Court of Appeal 
clarifies sentence

Robbery sentence should have been three years

The appropriate sentence for the teens who robbed Domino’s Pizza last summer was three years’ imprisonment, the Court of Appeal has ruled.

However, the three-judge panel did not think it necessary to return the offenders to custody by imposing a sentence different from the one they received in October.

At that time, Justice Algernon Smith sentenced Anastasia Anasia Watson, Julissa Monique Avila and Addie Shanice Haylock to two years’ imprisonment, suspending 18 months of it. The effect was that the girls were to serve six months and not receive credit for the crime they had been in custody for since their arrest in June. All three were 17 at the time of the robbery but turned 18 before they were sentenced.

The fourth teen, Ariel Rendie McLaughlin, was not eligible for a partly suspended sentence because he was still 17. Justice Smith placed him on probation. Mclaughlin also had been in custody since June.

Crown Counsel Elisabeth Lees had given notice in October that the sentences would be appealed, and when the Court of Appeal began its spring session this month, the robbery was one of the first cases dealt with.

Court president Sir John Chadwick heard the appeal with Justices Ian Forte and A. Campbell.

They ruled that the Grand Court judge had erred when he said the sentencing guidelines would not apply when defendants pleaded guilty, as the teens did.

“The guidelines apply in all cases,” Justice Chadwick said. A discount for a guilty plea is appropriate, “but it is a discount starting from a point indicated by the guidelines.”

Cayman’s guidelines for robbery sentences set 14 years as a starting point for a first offence involving a firearm. For a first offence of an aggravated nature not involving a firearm, the tariff is eight years.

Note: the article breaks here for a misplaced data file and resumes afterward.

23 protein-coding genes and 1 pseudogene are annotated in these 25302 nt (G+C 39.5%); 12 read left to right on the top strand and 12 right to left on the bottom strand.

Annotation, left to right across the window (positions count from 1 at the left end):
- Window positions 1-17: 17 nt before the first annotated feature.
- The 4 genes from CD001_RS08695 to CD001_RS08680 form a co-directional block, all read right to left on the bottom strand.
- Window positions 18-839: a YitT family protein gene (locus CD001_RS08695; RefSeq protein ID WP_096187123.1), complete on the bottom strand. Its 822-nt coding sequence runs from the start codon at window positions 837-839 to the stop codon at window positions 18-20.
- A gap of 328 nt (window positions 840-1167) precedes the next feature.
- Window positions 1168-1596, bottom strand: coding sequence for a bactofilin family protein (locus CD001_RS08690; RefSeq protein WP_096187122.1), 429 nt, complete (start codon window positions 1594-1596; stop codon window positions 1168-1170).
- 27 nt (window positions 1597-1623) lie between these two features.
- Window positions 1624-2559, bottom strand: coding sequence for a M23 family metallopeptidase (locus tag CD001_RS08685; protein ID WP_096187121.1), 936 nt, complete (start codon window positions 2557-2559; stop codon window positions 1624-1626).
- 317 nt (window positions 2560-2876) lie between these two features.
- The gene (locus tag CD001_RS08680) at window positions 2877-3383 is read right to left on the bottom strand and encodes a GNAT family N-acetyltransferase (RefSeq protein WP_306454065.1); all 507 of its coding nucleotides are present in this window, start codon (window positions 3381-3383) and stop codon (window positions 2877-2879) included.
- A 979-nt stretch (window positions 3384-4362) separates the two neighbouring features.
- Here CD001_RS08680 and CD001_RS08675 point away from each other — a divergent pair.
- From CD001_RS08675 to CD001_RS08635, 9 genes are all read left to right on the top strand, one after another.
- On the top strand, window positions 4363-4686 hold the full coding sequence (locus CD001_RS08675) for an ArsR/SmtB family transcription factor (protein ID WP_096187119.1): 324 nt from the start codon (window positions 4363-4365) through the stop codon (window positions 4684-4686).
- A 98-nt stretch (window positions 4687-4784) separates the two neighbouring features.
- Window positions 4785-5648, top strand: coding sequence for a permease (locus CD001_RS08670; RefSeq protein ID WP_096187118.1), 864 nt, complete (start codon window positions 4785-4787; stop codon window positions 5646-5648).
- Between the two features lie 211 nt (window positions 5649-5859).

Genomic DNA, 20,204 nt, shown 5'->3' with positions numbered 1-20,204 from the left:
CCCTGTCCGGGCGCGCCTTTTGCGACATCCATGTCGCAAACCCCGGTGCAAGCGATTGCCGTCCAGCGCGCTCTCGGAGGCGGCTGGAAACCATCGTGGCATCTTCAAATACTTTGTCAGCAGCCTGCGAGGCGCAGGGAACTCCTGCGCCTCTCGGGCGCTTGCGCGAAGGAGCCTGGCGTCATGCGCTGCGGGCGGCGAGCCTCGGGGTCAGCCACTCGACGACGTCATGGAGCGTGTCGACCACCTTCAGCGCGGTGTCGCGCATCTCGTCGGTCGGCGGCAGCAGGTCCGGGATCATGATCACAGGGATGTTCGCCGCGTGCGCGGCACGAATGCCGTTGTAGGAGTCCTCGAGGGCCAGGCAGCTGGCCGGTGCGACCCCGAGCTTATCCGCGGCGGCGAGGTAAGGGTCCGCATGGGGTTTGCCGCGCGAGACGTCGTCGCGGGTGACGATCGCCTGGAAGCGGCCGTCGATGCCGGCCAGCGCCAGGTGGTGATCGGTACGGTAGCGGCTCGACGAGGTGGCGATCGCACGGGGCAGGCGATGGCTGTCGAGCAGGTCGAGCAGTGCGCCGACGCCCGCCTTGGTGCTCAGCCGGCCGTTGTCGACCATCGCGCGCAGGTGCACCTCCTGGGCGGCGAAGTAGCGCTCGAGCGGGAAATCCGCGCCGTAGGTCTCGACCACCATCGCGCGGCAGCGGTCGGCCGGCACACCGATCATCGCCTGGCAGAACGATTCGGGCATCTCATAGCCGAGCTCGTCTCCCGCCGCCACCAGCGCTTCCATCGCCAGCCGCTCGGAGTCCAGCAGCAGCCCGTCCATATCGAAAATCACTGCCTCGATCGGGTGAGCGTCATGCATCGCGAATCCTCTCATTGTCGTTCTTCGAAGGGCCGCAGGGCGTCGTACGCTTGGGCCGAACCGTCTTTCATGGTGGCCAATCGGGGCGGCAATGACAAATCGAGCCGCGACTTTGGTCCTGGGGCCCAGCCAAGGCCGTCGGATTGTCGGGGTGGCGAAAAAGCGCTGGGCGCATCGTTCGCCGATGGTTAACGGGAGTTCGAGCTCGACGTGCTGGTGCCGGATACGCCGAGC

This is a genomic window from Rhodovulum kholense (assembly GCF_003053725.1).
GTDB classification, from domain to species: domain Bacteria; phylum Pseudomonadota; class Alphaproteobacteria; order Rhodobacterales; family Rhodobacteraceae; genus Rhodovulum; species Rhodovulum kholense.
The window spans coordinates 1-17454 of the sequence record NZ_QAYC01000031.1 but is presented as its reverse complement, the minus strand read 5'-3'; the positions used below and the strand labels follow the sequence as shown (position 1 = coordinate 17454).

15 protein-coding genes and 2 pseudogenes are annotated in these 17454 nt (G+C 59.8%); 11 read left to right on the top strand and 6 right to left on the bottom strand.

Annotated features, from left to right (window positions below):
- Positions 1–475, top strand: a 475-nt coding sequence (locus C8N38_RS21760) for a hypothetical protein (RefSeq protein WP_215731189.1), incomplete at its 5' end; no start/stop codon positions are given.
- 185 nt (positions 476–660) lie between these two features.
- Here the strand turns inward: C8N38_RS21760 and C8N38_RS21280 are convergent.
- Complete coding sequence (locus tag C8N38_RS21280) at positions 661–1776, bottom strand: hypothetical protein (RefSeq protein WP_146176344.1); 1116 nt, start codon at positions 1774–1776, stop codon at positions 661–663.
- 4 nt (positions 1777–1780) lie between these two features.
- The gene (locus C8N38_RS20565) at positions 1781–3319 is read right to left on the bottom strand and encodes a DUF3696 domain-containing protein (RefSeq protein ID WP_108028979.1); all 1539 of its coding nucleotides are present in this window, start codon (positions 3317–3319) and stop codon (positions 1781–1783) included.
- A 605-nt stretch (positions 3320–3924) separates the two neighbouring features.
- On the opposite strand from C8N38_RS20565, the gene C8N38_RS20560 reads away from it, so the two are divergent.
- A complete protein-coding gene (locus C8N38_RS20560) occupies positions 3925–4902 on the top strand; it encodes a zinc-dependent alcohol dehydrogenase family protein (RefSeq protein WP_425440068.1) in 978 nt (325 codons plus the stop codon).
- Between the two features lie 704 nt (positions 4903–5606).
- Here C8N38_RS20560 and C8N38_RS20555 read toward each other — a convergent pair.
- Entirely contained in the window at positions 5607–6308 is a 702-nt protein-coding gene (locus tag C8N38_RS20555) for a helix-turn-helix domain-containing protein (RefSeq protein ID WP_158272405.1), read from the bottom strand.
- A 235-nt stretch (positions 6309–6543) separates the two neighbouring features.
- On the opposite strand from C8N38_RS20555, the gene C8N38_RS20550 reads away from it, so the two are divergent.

The aggravating factors in the teens’ robbery were that the girls entered the pizza shop armed with machetes and used threatening words. The mitigating factors were their guilty pleas, early cooperation and, as the judge saw it, some indication of remorse.

“Nonetheless, none of these offenders have thought fit to tell either then social services or the court why it was that they decided to embark on a premeditated robbery,” Justice Chadwick pointed out.

The view of the Court of Appeal was that if the judge had tackled the sentencing exercise according to the guidelines, he could have started at eight years and reduced it to five years because of the guilty plea. Then, taking into account the offenders’ youth, he could not have reached the conclusion that an appropriate sentence was less than three years.

With the usual time off for good behaviour, the girls were released from custody in February. The effect of imposing a sentence of three years now would be to return them to custody for the full three years minus the normal discount that applies.

Justice Chadwick said the court had thought carefully about it and concluded returning them to custody was not necessary in the interest of the administration of justice -or in the interest of maintaining public confidence in the administration of justice.

Similarly, the court did not think it necessary to interfere with the sentence imposed on McLaughlin, as the justices had been told it was working.

The court did not deal with Haylock because her attorney was absent due to a medical emergency.